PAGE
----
The White Paper also observes that “Southern Africa is endowed with considerable mineral wealth necessary for the global green transition; both to produce EV components and other energy sources necessary for the green industrial revolution. The White Paper thus seeks to establish a framework under which African countries work with partner countries to develop the industrial capacity necessary to make the continent a key industrial player, rather than just a source of critical minerals, in the transition to EVs.”

South Africa mines most of the minerals required for EV battery production, meaning it is well placed to lead the regional charge on beneficiation. Through the transforming automotive industry, therefore, we have the opportunity to reinvigorate our mining industry and create employment by scaling up our battery production capabilities.

It is also important to point out that whether vehicles are powered by electricity or fossil fuels, about 60% of their components – everything from windows and body panels to seats and carpets – remain the same. But a key difference in EVs is the absence of a catalytic converter, and this is a risk for South Africa because these exhaust-system components have been the country’s largest export product for many years.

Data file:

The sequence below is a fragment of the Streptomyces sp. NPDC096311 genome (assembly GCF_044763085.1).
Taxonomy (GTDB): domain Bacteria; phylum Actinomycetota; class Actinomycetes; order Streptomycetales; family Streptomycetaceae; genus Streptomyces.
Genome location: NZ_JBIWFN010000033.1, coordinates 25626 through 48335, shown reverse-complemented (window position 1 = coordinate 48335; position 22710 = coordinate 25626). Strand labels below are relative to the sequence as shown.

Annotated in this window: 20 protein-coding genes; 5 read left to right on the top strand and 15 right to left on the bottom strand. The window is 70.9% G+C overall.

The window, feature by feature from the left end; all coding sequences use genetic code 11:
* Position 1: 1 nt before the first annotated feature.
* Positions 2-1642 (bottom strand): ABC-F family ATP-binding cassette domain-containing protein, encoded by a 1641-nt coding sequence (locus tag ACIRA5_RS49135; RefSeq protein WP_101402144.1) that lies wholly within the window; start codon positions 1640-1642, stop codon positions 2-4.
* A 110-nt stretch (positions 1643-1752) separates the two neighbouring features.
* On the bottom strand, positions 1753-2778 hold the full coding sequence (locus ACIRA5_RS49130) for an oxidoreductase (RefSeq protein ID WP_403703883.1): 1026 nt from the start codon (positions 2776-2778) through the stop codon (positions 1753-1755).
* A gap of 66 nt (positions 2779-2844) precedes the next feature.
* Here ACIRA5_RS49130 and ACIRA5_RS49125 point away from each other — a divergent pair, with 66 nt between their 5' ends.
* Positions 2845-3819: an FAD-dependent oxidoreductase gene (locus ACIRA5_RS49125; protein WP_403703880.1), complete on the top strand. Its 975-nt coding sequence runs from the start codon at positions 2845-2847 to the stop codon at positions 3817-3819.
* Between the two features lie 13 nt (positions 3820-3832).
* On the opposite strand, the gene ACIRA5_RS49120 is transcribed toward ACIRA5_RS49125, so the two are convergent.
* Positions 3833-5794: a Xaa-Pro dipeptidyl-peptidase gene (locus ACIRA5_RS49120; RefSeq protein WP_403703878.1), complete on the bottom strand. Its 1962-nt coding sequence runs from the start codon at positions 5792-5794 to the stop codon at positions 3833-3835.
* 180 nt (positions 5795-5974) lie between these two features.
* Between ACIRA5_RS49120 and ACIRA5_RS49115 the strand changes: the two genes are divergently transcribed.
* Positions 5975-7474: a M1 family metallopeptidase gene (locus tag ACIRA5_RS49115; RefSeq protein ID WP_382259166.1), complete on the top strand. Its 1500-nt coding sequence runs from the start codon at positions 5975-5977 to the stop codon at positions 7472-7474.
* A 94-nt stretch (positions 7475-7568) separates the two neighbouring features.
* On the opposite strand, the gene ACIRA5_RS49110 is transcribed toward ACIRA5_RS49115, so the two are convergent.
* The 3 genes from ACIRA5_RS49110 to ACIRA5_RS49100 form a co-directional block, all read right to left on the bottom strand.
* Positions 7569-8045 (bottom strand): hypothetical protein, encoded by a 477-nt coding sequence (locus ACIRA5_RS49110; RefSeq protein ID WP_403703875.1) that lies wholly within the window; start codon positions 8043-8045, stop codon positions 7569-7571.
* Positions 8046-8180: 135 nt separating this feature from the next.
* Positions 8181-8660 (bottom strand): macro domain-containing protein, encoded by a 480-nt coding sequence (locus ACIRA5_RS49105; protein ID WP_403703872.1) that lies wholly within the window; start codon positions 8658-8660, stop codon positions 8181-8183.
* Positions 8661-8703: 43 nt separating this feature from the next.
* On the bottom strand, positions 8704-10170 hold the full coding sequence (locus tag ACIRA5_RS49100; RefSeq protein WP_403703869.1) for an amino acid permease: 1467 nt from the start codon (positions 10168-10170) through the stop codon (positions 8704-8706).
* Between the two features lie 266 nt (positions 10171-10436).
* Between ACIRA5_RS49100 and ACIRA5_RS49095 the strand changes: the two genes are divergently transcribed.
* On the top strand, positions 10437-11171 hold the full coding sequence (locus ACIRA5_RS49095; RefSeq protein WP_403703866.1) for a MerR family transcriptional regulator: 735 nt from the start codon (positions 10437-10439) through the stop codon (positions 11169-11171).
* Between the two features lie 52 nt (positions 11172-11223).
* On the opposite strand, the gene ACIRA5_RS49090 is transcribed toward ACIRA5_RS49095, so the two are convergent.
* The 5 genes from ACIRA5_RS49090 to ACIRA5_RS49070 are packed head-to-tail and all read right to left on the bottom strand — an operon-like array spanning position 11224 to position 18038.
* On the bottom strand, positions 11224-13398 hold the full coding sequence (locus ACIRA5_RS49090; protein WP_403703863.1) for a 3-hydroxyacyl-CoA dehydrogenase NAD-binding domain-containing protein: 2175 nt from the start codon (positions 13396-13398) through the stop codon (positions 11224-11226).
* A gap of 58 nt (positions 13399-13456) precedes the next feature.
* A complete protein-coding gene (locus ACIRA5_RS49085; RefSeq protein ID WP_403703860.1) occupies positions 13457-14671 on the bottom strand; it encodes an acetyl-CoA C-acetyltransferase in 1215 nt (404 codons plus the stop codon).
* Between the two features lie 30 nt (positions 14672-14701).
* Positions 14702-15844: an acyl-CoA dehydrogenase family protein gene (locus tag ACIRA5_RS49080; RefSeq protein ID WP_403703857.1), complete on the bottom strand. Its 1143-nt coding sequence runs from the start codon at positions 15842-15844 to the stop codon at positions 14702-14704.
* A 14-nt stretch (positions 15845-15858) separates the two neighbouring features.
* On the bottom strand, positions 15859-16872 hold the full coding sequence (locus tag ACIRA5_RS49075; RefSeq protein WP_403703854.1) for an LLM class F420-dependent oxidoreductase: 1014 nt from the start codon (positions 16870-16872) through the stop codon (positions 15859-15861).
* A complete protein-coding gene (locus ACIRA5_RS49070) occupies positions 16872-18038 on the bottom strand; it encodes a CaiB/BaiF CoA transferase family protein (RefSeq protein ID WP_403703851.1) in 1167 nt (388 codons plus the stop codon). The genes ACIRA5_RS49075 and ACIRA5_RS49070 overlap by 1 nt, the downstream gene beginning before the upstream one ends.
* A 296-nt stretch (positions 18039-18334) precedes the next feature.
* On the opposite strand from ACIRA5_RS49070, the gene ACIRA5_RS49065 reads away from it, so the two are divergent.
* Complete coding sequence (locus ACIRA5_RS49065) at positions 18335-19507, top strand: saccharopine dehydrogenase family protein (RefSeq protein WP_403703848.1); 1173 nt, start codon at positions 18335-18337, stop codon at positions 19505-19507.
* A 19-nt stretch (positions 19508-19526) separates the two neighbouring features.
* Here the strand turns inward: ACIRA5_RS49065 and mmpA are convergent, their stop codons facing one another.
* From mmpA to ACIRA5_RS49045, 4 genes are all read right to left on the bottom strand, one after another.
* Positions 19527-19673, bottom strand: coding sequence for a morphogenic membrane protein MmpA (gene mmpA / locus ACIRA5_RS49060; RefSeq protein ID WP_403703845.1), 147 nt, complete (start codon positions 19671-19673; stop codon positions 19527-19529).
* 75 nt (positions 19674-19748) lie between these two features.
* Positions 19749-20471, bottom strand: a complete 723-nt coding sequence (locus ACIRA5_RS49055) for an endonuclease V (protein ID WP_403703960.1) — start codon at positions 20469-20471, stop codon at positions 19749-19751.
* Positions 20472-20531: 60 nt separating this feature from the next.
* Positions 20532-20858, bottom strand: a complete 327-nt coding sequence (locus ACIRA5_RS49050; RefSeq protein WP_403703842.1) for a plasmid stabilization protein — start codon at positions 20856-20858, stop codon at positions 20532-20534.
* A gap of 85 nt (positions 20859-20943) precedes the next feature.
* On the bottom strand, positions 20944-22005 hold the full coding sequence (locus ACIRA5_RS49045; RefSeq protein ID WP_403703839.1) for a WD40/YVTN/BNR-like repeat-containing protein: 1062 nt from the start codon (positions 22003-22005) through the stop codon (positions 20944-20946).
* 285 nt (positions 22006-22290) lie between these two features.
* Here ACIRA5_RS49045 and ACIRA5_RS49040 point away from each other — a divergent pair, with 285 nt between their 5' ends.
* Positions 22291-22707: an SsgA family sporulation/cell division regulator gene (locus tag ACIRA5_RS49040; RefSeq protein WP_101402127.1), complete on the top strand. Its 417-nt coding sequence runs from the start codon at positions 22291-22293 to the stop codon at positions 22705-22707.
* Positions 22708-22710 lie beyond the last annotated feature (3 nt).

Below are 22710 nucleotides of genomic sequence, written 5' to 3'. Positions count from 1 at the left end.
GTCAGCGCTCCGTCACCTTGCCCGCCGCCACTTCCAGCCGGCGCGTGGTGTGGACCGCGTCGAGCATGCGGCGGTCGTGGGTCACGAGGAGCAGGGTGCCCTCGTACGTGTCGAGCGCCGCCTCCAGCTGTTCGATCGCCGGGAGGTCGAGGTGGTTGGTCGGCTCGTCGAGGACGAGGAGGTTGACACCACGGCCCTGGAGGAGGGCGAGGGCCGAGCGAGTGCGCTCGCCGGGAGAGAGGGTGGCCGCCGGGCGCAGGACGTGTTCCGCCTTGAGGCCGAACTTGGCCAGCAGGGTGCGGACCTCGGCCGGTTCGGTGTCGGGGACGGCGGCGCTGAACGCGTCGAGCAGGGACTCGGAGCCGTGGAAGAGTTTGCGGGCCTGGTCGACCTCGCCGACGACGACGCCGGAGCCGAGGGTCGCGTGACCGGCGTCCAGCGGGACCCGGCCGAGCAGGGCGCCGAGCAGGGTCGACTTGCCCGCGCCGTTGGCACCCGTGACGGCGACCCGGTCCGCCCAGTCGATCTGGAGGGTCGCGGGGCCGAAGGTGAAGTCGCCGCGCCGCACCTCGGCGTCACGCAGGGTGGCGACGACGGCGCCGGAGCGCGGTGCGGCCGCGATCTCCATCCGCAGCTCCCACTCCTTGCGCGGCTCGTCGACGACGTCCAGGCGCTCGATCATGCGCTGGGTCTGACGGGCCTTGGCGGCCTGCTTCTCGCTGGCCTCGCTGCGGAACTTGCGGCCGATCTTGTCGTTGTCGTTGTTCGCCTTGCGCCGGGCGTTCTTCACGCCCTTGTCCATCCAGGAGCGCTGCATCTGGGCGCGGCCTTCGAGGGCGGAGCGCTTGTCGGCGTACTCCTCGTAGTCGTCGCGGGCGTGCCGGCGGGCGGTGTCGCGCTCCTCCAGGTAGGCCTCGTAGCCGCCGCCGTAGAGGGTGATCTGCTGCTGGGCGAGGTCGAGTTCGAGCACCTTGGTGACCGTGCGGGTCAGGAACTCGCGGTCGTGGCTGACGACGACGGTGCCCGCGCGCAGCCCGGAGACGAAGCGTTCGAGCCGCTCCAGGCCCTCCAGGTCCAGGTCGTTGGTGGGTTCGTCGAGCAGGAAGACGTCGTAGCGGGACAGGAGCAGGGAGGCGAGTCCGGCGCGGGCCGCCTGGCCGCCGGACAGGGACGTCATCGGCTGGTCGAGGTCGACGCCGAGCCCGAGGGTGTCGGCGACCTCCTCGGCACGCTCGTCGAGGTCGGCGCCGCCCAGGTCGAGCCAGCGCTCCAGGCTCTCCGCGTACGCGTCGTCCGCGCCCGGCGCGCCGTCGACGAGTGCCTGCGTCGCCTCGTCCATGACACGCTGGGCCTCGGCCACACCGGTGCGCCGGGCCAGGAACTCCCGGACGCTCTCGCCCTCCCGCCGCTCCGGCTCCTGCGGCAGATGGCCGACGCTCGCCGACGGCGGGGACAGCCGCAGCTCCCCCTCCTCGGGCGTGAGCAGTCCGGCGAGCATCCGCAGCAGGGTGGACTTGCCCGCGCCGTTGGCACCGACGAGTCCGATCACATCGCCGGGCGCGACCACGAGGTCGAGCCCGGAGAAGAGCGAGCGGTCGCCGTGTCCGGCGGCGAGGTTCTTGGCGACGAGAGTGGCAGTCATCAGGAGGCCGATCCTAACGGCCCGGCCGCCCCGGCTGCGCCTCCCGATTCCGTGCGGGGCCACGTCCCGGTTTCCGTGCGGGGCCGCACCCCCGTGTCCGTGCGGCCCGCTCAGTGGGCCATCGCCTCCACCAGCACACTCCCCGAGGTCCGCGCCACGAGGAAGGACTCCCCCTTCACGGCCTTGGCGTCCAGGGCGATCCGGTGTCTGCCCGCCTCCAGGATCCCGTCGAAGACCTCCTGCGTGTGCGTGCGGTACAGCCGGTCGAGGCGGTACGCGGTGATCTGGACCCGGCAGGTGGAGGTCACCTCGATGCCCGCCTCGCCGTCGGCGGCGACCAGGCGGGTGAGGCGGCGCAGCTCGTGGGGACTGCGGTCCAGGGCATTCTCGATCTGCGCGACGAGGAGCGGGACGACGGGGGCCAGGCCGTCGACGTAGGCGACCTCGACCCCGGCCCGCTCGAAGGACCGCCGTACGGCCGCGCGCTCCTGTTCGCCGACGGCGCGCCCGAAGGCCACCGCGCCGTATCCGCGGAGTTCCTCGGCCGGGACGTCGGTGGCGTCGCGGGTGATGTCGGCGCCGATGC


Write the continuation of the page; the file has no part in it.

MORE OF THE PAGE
The White Paper has been helpful, but the automotive manufacturing and component industry requires much more certainty and guidance as it plans for the future. It is to be hoped that once the dust has settled after the election, the government will be in a position to be much clearer and bolder about how it intends to support the continued growth of a vital economic sector. This reassurance will be pivotal in persuading large global vehicle manufacturers to retain South Africa as their gateway to the African market.